Anyone else tear up with the moment of Leia in space. I’m not sure if I see it again, i’ll just see an old woman floating through space and it’ll look dumb. I thought when Yoda first pulled out his lightsabre in AotC on first viewing that it was awesome but I quickly did a 180 on it when I saw it a second time. But seeing Leia come alive just really grabbed my heartstrings in an unexpected way, and I’m trying to unpack why I had that emotion to it.

I think you’re expecting Leia to die throughout the entire movie. Even right up the end. It would be so easy to do and would presumably make things easier for the next movie. But at the same time that’s such a cheap way of thinking for such an iconic character. It’s kind of beautiful that in Star Wars she’ll live to fight another day. And so in the cold vacuum of space, she comes alive. I’m getting kind of teary just thinking about it.

But yeah, I loved it. It was magic seeing it with a full house.

Big laughs when Luke receives the lightsabre.
Big gasps at the hyperspace decapitation.
Big cheer when Luke winks at C3PO
Biggest cheer when Luke emerges from the red dust and casually brushes off his shoulder. My god Mark Hamil is a god damned legend.


#14

I have a lot of thoughts!

  1. I’ll start with structural:

The moment I walked out of the theatre, I felt like I’d just marathoned a full season of prestige TV. Not in execution, but in density and in confidence of its own self-contained arc.

The Last Jedi honestly owes so much of itself to the past decade of television and media and what struck me is how much Johnson & crew desire to capitalize on THIS medium: the blockbuster season movie, the audience tuned in to thick narrative HBO structure, the franchise fiction conducive to MCU future-casting, the Hollywood-budget full spectacle only available to someone with these resources. The Last Jedi is, to me, emblematic of this era of pop culture filmmaking and that’s exciting.

  1. The Last Jedi is the most anime.

It’s a movie interested in motion driven by character intent rather than the needs of its act structure. It gets messy and there are messages that it puts forth that frankly don’t tie anywhere, but part of that is due to a structure that values achieving the emotionally-charged moments and working backwards. It’s very anime, and not always good, but god I love it and I think it ends up working out successfully.

Also the hyperspace blast and the doorcracker laser: both aesthetically anime as fuck???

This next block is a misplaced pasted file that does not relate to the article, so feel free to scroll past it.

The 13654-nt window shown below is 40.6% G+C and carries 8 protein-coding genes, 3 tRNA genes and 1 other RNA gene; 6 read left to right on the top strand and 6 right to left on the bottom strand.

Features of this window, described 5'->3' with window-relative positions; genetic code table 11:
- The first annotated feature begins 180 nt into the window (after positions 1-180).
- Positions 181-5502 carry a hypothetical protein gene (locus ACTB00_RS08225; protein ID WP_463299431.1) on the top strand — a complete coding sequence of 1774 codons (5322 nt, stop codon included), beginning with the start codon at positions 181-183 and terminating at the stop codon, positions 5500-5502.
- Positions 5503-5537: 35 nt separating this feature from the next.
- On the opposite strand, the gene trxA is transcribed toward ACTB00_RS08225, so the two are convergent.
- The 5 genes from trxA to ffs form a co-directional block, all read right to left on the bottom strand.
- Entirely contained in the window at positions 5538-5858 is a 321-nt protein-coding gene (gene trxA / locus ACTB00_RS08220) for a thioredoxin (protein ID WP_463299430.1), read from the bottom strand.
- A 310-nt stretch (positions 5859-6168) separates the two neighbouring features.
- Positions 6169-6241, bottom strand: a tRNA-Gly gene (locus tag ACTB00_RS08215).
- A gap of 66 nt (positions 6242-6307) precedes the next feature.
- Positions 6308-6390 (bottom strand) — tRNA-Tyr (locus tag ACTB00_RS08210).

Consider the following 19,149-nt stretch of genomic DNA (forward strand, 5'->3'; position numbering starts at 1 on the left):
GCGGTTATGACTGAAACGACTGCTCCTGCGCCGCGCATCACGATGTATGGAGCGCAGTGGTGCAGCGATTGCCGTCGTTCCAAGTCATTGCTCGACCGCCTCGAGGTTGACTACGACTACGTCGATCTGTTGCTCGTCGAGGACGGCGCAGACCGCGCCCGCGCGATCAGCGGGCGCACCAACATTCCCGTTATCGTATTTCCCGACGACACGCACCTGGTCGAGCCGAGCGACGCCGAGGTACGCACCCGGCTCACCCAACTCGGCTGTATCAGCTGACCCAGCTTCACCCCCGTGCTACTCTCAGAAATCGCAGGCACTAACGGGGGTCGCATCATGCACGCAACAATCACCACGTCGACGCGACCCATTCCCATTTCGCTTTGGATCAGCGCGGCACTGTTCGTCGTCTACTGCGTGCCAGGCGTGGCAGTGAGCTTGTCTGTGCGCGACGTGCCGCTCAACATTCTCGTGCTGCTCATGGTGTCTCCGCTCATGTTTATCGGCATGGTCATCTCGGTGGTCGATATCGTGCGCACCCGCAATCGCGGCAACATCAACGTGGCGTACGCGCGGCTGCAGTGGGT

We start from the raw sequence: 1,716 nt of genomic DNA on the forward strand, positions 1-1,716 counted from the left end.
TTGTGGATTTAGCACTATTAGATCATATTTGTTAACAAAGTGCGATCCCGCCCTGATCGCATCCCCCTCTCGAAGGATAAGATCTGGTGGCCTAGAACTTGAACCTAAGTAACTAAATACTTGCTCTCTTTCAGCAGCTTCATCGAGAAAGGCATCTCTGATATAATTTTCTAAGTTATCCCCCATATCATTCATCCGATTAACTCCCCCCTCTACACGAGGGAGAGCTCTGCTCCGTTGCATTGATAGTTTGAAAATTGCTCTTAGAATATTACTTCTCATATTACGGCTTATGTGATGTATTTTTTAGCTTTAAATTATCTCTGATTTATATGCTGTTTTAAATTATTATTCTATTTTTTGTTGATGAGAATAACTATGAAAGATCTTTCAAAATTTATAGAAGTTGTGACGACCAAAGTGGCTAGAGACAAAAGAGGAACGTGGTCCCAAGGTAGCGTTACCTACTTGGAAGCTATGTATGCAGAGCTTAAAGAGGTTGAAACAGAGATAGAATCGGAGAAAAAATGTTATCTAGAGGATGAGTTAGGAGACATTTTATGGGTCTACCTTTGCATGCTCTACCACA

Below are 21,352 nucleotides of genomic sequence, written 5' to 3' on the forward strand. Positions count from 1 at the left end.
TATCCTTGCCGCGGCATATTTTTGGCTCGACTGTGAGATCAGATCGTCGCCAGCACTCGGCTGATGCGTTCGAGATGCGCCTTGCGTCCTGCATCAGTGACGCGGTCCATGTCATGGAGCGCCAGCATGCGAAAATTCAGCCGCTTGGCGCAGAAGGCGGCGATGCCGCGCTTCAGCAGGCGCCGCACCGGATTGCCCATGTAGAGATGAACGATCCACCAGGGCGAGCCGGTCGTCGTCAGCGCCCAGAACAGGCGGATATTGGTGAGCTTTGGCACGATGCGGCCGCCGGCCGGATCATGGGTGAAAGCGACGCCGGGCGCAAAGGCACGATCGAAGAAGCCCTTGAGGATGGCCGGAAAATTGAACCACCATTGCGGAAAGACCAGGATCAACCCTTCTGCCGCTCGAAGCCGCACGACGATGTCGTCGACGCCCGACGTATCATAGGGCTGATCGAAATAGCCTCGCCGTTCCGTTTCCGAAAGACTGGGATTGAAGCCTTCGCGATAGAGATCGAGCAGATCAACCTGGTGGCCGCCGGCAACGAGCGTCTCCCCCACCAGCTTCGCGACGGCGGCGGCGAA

1. I’m running out of steam here but I want to briefly touch on the running themes here, as well as my excitement that a Star Wars movie actually has coherent themes worth reading into:

The subversion of heroism: Hot-blooded action hero types are chastised by women more than once that war is not won by dying heroically, but by surviving and resisting and paying towards the future. God fucking bless.

The rejection of idolization: Objects have no worth except for the feelings we invest in them, and that changes all the time, and that applies to the Star Wars franchise to a fan as much as it does to Rose’s necklace or the Jedi scripture!

Fuck the establishment: So much of this movie is interested in having that debate about whether the successors should replicate the actions of the past or burn it down. Luke has excitingly harsh words about the prequel trilogy’s Jedi Council, and Kylo Ren’s conflict is thrillingly motivated and impulsive and oh-so anime. The fact that the movie closes on the orphan children makes me glad: tearing apart the casino city was a fleeting victory, because they will always build more cars and enslave more beasts, but it delivers the point that what the Rebellion accomplished there was far longer-lasting.

Anyway, that’s it, I’m done. I could go on and on about this movie and that makes me glad. It’s not a perfect movie by any means, and I intentionally hold back on the parts I disliked, but wow – The Last Jedi is good in a way that I don’t think of Star Wars being good. I’m thrilled for the future.

(But not for Episode IX because that production sounds like a fucking trainwreck.)


#15

Not sure how I felt about it. Just gonna do some bullet points for some of my thoughts: